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That's a Great Question—Defining the Purpose of Your Research
The primary mission of VCOT is the dissemination of new research findings that improve the quality of patient care, and the outcomes. Like the process of being a specialist surgeon, becoming competent in research also requires training under the guidance of a mentor. Well-designed research projects should be reproducible and yield results that are credible. Defining the research question is a pivotal first step in all good research. While the importance of this might seem obvious, not all “questions” are answerable, practical, or sufficiently important to warrant investigation. The execution of a good research project costs time, money, and effort. Therefore, it is important to focus on a question intended to advance our knowledge, and potentially improve patient outcomes in the short or long term.
There are three main venues in which the strength of a research question will be scrutinized and judged. Firstly, the investigator, be they a neophyte or experienced investigator, must develop the research question to initiate the research project. There are numerous situations that can prompt the motivation to conduct research. Quite commonly residents in training are required by their college to conduct a research project and publish it in a peer-reviewed journal. So, while the resident may be mostly interested in doing surgery, they will need this project to meet credentialing requirements. Having a high case load in clinical practice of a certain type of injury or surgical procedure, such as total hip arthroplasty, can be an excellent starting point. However, the next most difficult step is to identify the clinical problem to be studied, and from this develop and refine the question to be answered with these patient data. The process by which this can be achieved is described by the acronym PICOT. PICOT stands for Patient population, Intervention, Comparison, Outcome and Time. The learning resources on the AO Foundation website (www.aopeer.org) provide training on using the PICOT approach.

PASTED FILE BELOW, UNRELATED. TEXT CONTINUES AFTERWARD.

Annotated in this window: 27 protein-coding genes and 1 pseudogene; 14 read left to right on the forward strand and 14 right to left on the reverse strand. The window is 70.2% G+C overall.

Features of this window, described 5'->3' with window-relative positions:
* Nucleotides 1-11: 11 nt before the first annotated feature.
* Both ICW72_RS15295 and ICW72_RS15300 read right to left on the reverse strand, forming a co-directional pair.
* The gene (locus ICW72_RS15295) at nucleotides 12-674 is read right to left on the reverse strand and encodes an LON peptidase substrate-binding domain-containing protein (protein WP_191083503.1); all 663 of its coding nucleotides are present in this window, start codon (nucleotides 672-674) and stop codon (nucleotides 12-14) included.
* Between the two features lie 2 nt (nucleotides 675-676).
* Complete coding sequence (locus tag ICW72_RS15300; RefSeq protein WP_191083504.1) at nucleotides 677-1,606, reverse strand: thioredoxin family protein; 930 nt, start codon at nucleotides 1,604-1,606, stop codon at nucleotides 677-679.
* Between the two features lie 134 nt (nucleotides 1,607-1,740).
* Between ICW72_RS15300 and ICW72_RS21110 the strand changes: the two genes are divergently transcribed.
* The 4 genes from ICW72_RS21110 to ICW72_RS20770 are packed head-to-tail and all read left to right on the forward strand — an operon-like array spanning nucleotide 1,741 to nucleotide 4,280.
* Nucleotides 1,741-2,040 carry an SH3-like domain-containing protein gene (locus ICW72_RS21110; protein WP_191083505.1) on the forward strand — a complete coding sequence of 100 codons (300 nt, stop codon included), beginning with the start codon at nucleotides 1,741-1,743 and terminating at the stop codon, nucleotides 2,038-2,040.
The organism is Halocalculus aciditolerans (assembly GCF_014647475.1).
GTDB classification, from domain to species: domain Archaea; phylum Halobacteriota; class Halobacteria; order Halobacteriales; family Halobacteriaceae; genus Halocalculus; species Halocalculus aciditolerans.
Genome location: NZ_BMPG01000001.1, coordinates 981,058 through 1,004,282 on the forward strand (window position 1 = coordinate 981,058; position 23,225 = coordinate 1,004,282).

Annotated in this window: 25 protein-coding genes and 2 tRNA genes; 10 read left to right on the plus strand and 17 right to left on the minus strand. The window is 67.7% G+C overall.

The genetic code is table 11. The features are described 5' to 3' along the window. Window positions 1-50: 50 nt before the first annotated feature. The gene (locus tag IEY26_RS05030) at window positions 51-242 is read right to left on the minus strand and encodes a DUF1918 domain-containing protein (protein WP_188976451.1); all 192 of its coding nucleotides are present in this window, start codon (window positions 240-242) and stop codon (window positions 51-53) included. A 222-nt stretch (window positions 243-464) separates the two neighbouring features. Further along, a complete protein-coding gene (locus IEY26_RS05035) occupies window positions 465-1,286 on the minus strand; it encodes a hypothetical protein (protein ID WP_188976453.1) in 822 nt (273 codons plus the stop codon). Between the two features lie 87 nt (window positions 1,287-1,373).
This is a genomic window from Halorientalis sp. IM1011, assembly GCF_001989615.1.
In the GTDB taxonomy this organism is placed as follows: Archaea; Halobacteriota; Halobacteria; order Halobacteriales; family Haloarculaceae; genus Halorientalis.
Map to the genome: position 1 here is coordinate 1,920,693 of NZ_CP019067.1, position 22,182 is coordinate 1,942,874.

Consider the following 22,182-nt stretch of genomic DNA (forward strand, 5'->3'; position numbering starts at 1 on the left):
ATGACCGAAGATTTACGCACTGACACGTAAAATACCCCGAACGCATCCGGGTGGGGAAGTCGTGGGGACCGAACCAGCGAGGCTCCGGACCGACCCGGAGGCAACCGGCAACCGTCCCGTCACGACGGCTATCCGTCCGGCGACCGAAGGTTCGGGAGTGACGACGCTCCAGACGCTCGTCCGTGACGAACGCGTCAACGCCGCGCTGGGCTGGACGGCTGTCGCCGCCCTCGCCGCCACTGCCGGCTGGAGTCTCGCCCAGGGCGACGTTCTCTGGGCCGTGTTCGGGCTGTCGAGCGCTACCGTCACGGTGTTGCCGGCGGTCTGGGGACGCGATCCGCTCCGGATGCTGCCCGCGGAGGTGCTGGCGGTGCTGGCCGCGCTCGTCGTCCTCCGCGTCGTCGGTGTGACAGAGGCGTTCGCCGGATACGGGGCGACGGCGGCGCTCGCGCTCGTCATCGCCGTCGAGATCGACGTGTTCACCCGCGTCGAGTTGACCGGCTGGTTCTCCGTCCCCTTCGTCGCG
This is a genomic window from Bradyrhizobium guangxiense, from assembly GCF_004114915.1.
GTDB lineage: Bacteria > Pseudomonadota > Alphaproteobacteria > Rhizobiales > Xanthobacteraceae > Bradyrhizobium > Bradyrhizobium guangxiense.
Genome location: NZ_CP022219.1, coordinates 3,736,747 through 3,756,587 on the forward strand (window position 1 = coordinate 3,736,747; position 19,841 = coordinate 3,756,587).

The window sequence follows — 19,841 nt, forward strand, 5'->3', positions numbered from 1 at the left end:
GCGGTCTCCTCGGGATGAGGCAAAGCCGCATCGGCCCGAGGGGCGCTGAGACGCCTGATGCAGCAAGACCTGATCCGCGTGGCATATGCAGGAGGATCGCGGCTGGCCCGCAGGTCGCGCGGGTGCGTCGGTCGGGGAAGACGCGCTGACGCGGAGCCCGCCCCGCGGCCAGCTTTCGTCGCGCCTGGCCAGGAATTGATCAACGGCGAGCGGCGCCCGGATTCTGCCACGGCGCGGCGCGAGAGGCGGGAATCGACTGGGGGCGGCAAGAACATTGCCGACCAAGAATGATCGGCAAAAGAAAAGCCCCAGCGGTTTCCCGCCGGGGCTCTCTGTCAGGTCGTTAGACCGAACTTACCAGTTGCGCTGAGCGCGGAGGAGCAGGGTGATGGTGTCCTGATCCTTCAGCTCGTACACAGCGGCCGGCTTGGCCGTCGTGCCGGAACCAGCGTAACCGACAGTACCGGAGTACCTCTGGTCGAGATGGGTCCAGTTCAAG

The second situation in which a good “question” is essential will be writing the research grant proposal to get funding for the research. Provided that the initial planning of the research project mentioned above has resulted in the clear identification of a clinical problem and the definition of research question, this can be “plugged” into the research grant proposal.
Thirdly, once the research results have been collected and analysed, these are reported in the paper to be published in a peer-reviewed journal. So ideally, there should be a seamless transition of the research question through each of these three steps. For the younger clinicians who are planning to embark on their first research project, it can be valuable training to analyse recently published papers in the field, such as those in VCOT, to assess the strength of the stated research question and the extent to which it helps to address a gap in our knowledge in that context. Furthermore, the AO PEER website is an excellent resource for knowledge and guidance on all aspects of doing clinical research.
Article published online:
30 August 2022
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